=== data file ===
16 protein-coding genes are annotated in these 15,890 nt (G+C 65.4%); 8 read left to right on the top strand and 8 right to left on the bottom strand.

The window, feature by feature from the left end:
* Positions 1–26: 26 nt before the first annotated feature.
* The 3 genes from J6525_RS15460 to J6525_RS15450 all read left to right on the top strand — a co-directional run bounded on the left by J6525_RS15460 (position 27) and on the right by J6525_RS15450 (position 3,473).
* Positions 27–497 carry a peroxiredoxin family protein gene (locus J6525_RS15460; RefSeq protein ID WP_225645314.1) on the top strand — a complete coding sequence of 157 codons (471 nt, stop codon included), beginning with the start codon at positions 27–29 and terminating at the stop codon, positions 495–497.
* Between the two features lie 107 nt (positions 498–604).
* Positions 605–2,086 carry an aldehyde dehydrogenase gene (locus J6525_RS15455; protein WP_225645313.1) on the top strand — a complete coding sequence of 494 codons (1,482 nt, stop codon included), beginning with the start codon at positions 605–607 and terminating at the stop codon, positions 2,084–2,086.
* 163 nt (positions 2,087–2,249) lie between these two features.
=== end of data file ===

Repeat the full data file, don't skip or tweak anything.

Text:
16 protein-coding genes are annotated in these 15,890 nt (G+C 65.4%); 8 read left to right on the top strand and 8 right to left on the bottom strand.

The window, feature by feature from the left end:
* Positions 1–26: 26 nt before the first annotated feature.
* The 3 genes from J6525_RS15460 to J6525_RS15450 all read left to right on the top strand — a co-directional run bounded on the left by J6525_RS15460 (position 27) and on the right by J6525_RS15450 (position 3,473).
* Positions 27–497 carry a peroxiredoxin family protein gene (locus J6525_RS15460; RefSeq protein ID WP_225645314.1) on the top strand — a complete coding sequence of 157 codons (471 nt, stop codon included), beginning with the start codon at positions 27–29 and terminating at the stop codon, positions 495–497.
* Between the two features lie 107 nt (positions 498–604).
* Positions 605–2,086 carry an aldehyde dehydrogenase gene (locus J6525_RS15455; protein WP_225645313.1) on the top strand — a complete coding sequence of 494 codons (1,482 nt, stop codon included), beginning with the start codon at positions 605–607 and terminating at the stop codon, positions 2,084–2,086.
* 163 nt (positions 2,087–2,249) lie between these two features.